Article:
Australia has launched an anti-piracy code similar to New Zealand after a landmark Australian case allowing a film company to demand payment from illegal downloaders.
The company behind Oscar-winning movie The Dallas Buyers Club on Monday won a case in the Australian Federal Court which would force six internet companies to hand over the names of nearly 5000 of their customers who have illegally downloaded the film.
The Dallas Buyers' Club won three Oscars at this year's Academy Awards and the company which owns the film is determined to make a point about internet piracy.
Voltage Pictures said almost 5000 Australians could expect letters demanding payment for illegally downloading the film.
Its lawyer, Michael Bradley, said at this stage the company would probably not take similar action in New Zealand.
"I don't know if New Zealand's in the same boat and it's obviously a considerably small market, so it would be of less concern to film studios than Australia, which is a relatively large market, but this sort of action has been progressively rolling out in quite a number of different countries so it may happen," he said.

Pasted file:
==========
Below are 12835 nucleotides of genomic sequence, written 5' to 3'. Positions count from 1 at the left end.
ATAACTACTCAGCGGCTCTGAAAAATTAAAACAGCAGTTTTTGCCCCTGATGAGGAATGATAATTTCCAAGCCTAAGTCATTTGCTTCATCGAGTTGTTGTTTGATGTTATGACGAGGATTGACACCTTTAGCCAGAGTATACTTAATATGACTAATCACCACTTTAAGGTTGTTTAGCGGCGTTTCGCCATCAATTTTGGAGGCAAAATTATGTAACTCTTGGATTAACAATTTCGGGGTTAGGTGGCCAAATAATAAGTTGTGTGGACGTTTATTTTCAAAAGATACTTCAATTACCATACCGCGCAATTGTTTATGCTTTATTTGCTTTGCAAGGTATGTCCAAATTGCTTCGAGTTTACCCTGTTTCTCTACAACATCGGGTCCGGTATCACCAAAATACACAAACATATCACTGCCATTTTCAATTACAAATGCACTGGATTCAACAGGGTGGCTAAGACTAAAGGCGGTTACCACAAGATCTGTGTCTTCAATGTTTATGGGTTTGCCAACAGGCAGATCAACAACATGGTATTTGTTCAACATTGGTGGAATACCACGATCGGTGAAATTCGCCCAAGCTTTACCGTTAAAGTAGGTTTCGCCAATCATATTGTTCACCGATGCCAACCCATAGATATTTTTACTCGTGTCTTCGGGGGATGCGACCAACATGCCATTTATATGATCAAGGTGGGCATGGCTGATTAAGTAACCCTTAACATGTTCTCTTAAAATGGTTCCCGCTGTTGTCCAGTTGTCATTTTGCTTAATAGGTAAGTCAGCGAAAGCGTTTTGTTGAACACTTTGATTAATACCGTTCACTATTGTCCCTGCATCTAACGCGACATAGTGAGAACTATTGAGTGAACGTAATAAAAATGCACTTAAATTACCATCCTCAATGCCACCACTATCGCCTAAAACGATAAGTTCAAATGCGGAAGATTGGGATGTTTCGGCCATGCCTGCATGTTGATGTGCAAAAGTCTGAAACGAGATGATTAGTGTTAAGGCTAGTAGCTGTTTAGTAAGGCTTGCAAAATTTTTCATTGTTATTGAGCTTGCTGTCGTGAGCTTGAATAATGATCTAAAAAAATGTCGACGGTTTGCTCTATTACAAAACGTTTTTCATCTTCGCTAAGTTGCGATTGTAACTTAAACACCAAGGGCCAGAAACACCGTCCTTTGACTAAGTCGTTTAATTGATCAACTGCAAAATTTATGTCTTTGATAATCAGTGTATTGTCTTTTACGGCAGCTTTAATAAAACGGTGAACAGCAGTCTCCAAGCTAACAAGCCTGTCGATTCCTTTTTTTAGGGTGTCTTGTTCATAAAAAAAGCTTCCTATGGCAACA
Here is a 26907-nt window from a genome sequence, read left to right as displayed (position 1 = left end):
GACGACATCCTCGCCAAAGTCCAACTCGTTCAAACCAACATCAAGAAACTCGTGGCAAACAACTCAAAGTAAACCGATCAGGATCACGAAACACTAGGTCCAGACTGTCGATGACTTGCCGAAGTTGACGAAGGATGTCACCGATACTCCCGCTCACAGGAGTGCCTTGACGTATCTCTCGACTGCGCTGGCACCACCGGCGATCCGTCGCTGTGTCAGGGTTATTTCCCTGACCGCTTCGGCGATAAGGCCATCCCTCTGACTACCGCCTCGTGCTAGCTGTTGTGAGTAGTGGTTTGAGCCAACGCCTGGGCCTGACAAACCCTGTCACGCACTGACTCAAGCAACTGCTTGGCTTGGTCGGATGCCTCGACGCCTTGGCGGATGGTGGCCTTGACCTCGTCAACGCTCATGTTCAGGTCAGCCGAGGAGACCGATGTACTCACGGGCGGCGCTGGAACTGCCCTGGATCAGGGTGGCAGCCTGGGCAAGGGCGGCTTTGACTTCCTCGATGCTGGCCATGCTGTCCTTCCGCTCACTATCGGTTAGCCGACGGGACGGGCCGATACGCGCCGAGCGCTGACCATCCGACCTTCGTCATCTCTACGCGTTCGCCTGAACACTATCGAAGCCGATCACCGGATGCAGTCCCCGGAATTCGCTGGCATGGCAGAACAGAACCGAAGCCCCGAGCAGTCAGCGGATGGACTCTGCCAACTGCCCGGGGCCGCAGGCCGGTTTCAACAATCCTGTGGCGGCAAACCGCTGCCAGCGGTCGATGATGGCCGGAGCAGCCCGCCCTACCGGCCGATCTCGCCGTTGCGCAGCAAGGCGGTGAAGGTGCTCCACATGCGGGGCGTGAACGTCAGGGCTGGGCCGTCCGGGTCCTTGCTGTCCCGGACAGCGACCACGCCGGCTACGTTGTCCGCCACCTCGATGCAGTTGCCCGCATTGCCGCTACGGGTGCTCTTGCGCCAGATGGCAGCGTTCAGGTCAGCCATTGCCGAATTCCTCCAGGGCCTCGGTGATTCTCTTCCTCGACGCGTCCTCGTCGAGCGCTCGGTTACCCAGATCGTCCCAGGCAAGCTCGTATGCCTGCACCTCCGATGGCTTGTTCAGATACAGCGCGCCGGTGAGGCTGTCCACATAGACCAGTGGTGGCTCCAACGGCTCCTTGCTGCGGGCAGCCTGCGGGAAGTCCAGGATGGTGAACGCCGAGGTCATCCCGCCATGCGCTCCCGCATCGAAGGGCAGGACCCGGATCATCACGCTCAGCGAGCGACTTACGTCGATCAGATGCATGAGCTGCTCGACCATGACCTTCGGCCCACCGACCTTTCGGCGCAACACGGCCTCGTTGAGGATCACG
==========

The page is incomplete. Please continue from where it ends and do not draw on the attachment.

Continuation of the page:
Those who had downloaded the movie had done it not just once for personal use, instead uploading it to be shared with others - something the company saw as a far more serious crime.
In 2011 New Zealand introduced the Copyright Infringing File Sharing Act to try to stop internet piracy.
Since then, people caught illegally downloading music, films or other copyright material are given three warnings by their internet service provider.
If they do not stop, their details are passed on to the copyright holders and they can be disconnected or fined as much as $15,000.
Intellectual property lawyer Gus Hazel, who acts for the Motion picture Association of America, said it was unlikely film companies would take court action here because New Zealand had legislation which could make similar court action redundant.
"An application for third party discovery might be met with some concern on the part of the judge by saying 'well why are you seeking that, when there is a mechanism available under the copyright act'?"
Internet New Zealand chief executive Jordan Carter said Australia's own adoption of a three strikes code did not invalidate Voltage Pictures' ability to send out the warning letters to illegal downloaders.
It was no coincidence the new code followed so closely behind the court decision, he said.
"The Australian government gave rights holders and ISPs (internet service providers) a fixed deadline to finish this draft code, so the government said if you can't come up with an agreed solution, we will step in and we will regulate a solution and probably neither of you will like that, so you should make sure you agree."
That deadline was yesterday, and Mr Carter said Australia's new code was similar to New Zealand.